Mr. Chair, I have a comment to make rather than a question, but it backs up what my hon. colleague has just said.

I have tried as a member of Parliament to vote with the wishes of my constituents and to do so in a way that to some degree would replicate the kind of citizen engagement there would be if there was a formal referendum process in this country. We do have the Referendum Act, but it is used very selectively. Over the course of the last 100 years it has been used three times. There have only been three referendums from 1896 to 1992.

We do have what we call constituent referendums where a postal ballot is mailed to all households. I have done this with respect to a number of laws. I explain in the mailing why I am consulting my constituents and why I regard an issue as important. I provide a non-partisan description of the bill as well.

I did this in the prior Parliament with respect to Bill C-5, the Species at Risk Act. I included the review that was done for members by the Library of Parliament and included it in the mailout. I included it so people would understand the general purpose of the bill in a non-partisan kind of way and also included arguments for and against the legislation.

In order to ensure that I provide fair and reasonable arguments, I took arguments from individuals who actually advocated for or against the legislation in debates in committee, in debates in the House or from newspaper editorials and so on. I tried to give a representative sample of the arguments for and against the legislation. Thanks to the magic of the Internet further documents and links could be put in to allow people to look at it and consult. This is particularly easy on something like same sex marriage where there are numerous websites that promote either side of the argument.

Having done this, I can say this produces a lot of citizen engagement as well as a lot of respect for an MP. I did it on two pieces of legislation in the last Parliament where I actually voted against my party based on the recommendations of my constituents. One was the most important piece of legislation that faced the 37th Parliament and that was the Anti-terrorism Act. When I asked my constituents whether I should vote in favour of the bill at third reading if no sunset clause was included in it, the majority told me not to vote in favour of it. I voted against it. Only four members of my party broke ranks and voted against that legislation. I was one of those four.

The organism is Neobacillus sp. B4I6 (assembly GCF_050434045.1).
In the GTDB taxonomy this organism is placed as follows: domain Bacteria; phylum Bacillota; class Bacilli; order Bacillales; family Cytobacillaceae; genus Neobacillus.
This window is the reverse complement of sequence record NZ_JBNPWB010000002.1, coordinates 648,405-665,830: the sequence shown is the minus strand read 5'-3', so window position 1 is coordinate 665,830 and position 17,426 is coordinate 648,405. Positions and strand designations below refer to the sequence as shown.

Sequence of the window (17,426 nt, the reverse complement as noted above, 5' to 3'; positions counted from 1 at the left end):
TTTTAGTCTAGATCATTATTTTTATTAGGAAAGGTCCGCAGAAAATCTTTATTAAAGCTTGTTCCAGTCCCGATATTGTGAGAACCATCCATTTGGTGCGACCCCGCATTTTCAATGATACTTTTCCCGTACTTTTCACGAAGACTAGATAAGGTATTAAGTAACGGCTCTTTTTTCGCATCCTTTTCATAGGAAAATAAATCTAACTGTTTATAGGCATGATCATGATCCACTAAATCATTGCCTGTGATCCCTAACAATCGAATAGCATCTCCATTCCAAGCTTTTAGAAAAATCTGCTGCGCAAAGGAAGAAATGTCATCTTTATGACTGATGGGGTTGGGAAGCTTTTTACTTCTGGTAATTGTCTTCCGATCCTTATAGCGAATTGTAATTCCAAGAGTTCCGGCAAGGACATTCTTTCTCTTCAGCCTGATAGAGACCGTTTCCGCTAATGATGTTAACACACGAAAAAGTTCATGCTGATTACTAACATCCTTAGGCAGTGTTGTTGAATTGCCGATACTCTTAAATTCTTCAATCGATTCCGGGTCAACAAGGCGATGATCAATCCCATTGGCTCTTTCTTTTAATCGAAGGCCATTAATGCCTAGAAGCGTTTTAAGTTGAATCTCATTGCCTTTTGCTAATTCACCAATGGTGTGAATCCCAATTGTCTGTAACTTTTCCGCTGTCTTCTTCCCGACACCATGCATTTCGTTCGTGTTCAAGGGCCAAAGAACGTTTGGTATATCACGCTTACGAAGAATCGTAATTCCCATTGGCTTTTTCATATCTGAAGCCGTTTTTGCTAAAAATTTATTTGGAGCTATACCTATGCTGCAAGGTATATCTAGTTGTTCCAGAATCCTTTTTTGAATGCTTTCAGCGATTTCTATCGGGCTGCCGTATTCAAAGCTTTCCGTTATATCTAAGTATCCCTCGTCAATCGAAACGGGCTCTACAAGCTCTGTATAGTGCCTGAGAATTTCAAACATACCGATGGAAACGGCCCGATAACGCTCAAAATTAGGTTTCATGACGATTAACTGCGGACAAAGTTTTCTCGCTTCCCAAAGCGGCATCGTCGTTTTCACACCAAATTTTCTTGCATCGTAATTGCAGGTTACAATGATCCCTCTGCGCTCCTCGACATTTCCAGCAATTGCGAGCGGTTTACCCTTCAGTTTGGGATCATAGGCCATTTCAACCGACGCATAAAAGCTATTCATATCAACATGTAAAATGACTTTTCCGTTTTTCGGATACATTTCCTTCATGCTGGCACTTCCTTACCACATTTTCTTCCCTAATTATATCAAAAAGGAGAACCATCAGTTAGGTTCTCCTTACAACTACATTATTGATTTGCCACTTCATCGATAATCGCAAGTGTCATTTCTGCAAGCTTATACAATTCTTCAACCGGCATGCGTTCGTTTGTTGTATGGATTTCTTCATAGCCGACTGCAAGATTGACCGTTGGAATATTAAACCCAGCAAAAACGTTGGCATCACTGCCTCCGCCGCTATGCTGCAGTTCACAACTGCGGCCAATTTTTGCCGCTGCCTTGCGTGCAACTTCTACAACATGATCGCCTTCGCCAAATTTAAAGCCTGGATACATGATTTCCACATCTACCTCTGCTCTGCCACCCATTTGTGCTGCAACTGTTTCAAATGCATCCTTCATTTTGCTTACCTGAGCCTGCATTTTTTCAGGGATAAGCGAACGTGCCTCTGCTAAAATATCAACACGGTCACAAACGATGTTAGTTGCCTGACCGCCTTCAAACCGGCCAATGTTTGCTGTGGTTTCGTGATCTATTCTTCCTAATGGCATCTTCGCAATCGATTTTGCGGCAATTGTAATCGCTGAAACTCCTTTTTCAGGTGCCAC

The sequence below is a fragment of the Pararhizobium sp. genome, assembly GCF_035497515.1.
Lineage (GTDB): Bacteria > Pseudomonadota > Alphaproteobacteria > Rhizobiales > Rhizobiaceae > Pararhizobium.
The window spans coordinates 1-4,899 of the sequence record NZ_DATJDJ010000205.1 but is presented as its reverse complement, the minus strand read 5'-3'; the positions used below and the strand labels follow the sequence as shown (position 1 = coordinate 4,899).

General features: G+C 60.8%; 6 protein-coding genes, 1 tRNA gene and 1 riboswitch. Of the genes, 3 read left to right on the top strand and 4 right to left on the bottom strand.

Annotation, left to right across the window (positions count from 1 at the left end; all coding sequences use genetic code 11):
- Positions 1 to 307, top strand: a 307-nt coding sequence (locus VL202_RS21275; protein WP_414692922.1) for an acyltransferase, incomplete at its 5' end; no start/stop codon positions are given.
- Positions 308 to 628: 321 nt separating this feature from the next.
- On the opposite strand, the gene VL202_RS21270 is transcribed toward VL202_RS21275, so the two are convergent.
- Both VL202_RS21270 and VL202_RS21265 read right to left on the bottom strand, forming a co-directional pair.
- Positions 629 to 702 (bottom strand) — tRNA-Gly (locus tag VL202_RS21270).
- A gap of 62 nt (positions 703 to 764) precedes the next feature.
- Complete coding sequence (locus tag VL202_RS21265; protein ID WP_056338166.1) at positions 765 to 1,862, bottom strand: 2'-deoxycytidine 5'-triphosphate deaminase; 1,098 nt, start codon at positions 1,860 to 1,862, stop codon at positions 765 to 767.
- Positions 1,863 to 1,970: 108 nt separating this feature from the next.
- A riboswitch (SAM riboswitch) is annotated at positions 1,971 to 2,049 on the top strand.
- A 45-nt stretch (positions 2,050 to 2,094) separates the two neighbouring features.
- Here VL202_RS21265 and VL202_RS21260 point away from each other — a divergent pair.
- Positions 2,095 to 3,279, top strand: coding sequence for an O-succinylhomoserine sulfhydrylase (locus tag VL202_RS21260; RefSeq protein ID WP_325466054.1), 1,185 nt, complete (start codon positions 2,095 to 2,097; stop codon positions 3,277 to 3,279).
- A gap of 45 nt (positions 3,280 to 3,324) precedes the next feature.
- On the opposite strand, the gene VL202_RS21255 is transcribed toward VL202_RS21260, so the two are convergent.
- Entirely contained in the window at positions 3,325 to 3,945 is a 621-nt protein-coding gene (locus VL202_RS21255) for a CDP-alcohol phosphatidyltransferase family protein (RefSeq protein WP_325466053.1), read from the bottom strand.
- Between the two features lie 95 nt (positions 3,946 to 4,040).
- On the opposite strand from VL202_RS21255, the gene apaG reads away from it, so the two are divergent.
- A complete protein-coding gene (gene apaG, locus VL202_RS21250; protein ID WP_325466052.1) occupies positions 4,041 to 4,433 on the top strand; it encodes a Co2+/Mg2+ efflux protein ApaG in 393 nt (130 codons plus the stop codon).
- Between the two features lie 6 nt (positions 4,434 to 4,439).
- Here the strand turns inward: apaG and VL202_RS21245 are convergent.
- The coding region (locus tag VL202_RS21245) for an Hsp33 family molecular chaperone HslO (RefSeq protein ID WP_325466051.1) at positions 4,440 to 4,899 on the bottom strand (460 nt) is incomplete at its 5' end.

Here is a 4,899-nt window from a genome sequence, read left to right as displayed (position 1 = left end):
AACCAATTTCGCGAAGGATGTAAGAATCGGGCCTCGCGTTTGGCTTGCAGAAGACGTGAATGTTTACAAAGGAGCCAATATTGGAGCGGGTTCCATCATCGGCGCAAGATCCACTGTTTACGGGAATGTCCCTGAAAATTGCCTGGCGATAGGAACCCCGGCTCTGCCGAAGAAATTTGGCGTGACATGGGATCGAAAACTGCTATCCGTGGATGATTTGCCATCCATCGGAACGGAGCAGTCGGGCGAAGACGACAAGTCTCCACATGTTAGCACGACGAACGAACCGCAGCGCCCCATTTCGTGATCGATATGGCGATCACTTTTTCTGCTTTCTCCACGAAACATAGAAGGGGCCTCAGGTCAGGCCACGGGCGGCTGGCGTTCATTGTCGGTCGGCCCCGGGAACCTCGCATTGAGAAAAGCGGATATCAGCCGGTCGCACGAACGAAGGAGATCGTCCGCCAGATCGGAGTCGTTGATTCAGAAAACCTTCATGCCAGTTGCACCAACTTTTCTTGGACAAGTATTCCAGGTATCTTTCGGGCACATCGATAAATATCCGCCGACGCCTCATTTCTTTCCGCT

On another occasion I was the only member of the entire opposition to vote in favour of a law. It was a lonely experience, but it was what my constituents had instructed me to do.

The number of people who respond to these constituent referendums can be substantial. In one constituent referendum I asked whether I should opt in or out of the MP pay raise. I had over 3,000 responses.

This kind of mechanism, if used by MPs, can produce a lot of citizen engagement and involvement. It seems to me that it is a healthy antidote to the danger that worries many MPs on the government side. They think that we are just going to get anarchy and people going off in different directions. If we have to go through the process and the discipline of explaining in an objective way to our constituents what the nature of an argument is, we are unlikely to be led astray unless the government itself has wandered astray from where public opinion actually happens to be.

Civil Marriage ActGovernment Orders

May 3rd, 2005 / 4 p.m.
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Scott Reid Conservative Lanark—Frontenac—Lennox and Addington, ON

Mr. Speaker, if the flood of petitions and letters to my office over the past six months is any indication, Bill C-38, the same sex marriage bill, is by far the most important bill that will be dealt with by the 38th Parliament.

I have received about five times as much mail on this subject as on any other that I have dealt with in my four years as a member of Parliament. I have received many thousands of signatures on petitions in the constituency. For example, last week I presented nine such petitions to the House, and this week I have a further eight petitions that I am ready to submit. As members can see from the size of this pile, there are many hundreds of signatures on these petitions. As well, of course, I listen to many of my colleagues on all sides of the House presenting one petition after another, which is a very strong indication of the depth of interest expressed by Canadians on this issue.